Healthcare CX
July 1, 2021 • 5 minute read

Stop testing patients’ patience: Why healthcare needs to adapt to patient expectations

Why should hospitals and healthcare organizations care about patient experience?

At its core, healthcare is about serving people. Service industries must keep customer experience in mind, otherwise they are contradicting this integral purpose.

Imagine having a doctor with a terrible bedside manner. No matter how great the doctor or facility, chances are the patient will leave unhappy, and potentially wanting to see another provider. The perception of the entire organization can be negative due to this one interaction. 

Now think about patient experience outside of the doctor’s care. Patients spend a lot of their time not with a doctor or nurse, but with administrative staff or medical contact centers. These touchpoints have an equal ability to influence the perception of the entire organization. Therefore long waits, unknowledgeable staff, and complicated processes can send potential (and current) patients right back to google to search for another place to get the care they expect.

Putting the care back into healthcare

Healthcare organizations are often known for their expertise and prestige, not their patient experience. Patients may come to a hospital due to its prestigious reputation, but if they aren’t given the care they expect, it may be the first and last time that they go. With more options and access than ever before, patients are learning that they do not have to succumb to less-than-ideal experiences just to get better.

Understanding how to care for patients in a way that adds value to their experience, not takes it away, is vital for healthcare companies to continue operating with sustainable margins.

Improving margins

According to a survey by Deloitte, maintaining and improving margins is a top issue for health system CEOs. Not only do lower margins keep costs down for patients, but it allows the healthcare organization to grow and serve more people. 

That being said, reducing margins should not come at the expense of patient care or experience. 

Instead of cutting down on the number of hospital beds or reducing paychecks, healthcare organizations should look toward increasing operational efficiencies through technology to save money. A great place to start is with patient experience, specifically for customer service. 

No matter what the structure of an organization’s contact center, technology can be used to increase volume without increasing costs or decreasing the quality of service. How? Conversational AI applications, like our Intelligent Virtual Assistant, can take over repetitive and time-consuming tasks, like scheduling patients appointments, delivering pre-appointment instructions, and handling payments so that live agents can spend more time focusing on the patients that need their expertise. 

What does high quality patient care look like?

In order to provide great care with technology, there are five basic principles that should be considered. Without following these best practices, the added technology may become more of a burden than a help for patients.

While there may be a wide range of healthcare organizations out there– from hospitals to private practices to laboratories to dentists to nursing homes (we could go on and on)– the fundamental requirements for a positive experience remain the same. Here are our four best practices for great patient experience:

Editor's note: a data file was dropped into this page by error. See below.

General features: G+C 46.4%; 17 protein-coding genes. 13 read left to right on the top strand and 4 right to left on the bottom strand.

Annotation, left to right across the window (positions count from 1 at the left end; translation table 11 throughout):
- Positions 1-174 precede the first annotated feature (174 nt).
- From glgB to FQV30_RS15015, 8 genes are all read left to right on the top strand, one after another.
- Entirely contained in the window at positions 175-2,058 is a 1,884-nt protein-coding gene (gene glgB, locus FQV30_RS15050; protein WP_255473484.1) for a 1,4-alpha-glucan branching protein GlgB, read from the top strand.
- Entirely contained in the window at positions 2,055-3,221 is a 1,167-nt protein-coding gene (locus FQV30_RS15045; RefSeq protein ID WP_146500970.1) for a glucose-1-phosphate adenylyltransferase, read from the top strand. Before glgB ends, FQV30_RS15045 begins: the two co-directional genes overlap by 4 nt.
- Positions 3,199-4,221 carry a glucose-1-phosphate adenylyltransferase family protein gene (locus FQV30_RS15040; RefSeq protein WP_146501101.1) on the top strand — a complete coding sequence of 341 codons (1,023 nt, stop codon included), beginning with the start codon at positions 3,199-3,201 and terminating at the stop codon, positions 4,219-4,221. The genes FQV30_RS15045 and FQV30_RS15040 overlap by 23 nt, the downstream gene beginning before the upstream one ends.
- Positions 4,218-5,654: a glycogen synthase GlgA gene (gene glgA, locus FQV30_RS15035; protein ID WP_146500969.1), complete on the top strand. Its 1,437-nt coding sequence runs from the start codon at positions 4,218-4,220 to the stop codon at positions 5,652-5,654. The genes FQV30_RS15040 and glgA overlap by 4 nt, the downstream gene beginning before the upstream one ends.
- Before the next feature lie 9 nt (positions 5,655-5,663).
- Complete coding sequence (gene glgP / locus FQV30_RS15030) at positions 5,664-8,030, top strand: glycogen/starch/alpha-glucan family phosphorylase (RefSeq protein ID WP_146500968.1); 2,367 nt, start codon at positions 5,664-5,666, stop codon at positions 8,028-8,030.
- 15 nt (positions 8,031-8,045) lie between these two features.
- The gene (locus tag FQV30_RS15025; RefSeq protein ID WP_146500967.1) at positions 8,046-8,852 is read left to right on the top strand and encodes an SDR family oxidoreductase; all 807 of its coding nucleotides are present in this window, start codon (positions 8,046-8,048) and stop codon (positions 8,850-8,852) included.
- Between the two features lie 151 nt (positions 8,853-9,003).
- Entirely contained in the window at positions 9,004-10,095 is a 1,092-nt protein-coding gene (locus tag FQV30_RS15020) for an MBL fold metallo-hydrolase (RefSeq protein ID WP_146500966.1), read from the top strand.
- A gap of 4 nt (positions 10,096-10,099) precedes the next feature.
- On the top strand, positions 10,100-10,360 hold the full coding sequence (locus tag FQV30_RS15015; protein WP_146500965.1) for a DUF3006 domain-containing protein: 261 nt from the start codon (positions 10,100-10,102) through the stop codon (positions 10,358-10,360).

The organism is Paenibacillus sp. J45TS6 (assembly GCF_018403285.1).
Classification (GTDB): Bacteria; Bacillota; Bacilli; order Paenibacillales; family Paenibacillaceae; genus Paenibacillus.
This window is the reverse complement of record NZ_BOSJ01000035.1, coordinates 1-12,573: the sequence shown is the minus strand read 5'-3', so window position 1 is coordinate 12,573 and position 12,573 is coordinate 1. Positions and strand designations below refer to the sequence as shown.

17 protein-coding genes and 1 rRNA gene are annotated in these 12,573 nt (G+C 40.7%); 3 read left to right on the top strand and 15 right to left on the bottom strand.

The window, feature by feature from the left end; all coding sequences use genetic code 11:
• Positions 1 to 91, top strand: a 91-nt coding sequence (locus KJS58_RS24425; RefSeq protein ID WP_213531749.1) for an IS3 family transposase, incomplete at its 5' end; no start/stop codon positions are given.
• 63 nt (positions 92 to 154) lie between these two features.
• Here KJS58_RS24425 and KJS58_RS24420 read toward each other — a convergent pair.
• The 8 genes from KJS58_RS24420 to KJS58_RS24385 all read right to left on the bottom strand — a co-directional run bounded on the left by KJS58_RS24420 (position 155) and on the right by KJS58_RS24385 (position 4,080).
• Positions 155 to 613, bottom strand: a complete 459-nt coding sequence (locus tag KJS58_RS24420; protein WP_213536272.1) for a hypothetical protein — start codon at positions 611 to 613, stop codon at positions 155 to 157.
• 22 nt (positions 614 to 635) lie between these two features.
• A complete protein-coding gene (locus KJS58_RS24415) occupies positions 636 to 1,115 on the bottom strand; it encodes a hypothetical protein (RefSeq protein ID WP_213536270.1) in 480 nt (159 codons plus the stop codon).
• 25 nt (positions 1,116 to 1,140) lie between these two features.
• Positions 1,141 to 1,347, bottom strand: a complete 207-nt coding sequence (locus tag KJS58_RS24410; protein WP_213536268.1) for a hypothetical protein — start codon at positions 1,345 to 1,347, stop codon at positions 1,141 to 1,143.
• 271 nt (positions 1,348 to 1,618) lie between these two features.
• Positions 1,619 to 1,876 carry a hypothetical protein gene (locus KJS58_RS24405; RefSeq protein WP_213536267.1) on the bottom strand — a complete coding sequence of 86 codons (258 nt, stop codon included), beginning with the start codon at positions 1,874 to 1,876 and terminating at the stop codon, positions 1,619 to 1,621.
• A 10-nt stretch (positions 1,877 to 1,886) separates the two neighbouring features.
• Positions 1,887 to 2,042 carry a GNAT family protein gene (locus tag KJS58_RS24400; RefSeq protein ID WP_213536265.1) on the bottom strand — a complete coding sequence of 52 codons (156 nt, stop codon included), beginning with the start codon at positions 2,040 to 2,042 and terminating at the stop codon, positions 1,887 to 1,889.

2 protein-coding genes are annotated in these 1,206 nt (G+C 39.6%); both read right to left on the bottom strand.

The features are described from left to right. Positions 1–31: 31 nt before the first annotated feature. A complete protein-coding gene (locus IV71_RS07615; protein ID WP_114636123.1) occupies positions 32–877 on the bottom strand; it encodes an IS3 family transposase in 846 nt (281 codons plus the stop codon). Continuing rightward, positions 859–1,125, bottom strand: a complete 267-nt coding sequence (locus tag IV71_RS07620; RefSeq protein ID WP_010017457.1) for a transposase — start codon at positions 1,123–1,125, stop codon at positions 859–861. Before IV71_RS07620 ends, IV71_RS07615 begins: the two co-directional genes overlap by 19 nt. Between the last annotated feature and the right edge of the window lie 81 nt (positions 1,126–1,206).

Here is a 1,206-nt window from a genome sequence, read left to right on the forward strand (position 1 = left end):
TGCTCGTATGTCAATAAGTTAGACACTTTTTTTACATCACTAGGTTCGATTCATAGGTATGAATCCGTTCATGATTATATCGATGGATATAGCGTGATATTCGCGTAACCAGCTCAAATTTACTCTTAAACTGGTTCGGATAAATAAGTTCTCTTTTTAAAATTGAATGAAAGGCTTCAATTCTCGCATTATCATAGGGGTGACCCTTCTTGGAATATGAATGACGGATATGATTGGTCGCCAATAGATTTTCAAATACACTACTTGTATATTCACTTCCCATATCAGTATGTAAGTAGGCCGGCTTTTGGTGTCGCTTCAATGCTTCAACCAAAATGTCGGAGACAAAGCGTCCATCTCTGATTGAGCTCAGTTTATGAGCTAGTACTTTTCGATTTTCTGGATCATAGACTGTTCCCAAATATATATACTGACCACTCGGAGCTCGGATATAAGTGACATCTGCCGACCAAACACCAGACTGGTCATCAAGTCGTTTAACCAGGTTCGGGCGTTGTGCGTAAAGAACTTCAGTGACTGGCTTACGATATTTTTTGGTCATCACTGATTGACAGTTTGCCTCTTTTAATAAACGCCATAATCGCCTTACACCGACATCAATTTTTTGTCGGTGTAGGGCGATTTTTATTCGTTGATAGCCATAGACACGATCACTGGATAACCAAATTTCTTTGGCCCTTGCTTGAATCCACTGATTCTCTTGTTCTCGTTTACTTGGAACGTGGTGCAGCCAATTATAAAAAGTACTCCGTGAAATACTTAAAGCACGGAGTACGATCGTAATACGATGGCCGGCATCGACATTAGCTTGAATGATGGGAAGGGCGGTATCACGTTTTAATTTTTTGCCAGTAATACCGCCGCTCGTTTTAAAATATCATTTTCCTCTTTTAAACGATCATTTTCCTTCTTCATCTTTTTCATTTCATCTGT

Healthcare is complicated. From insurance to referrals to compliance issues, it’s easy for patients to get tied up in red tape while trying to improve their health. Simplifying the patient experience should be a top priority for healthcare contact centers in order to best serve their patients. 

Understanding the patient’s journey can provide great insight to how to achieve this. Check out our resources on customer journey mapping to learn more.


Limiting patients to only contact healthcare organizations during business hours or through specific channels can hinder patient experience. Implementing technology that gives patients the ability to self-service anytime of day (or night) and get things done on their own schedule increases patient satisfaction with more accessible platforms.

Opti-channel technologies allow patients to have the most streamlined and convenient experience possible. Learn more about opti-channel here


Isn’t it a great feeling when a doctor remembers details about you when you see them? It’s personal touches like this that add great value to the experience and make patients feel valued. While we can’t expect agents or administrative staff to keep records of all patients, a well-integrated backend system can give agents and self-service technology the information they need to personalize each conversation. 


Healthcare information is personal. Security should be of the utmost importance for healthcare organizations who are looking to implement technology. However, “organizations should consider balancing security and privacy with access and transparency,” according to David Betts, Deloitte’s principal and leader for Customer and Digital Transformation for Health Care Providers.

Finding ways to increase security and compliance, such as through voice biometrics technology, can give healthcare organizations the balance they need between security and convenience. 

As healthcare systems digitally transform, patient experience should not be lost. From improving margins and patient satisfaction, patient experience can have a great impact on the success of a healthcare organization. To learn more about how Conversational AI can play a role, check out our complete guide to Intelligent Virtual Assistants.

Want to learn more? Let’s talk.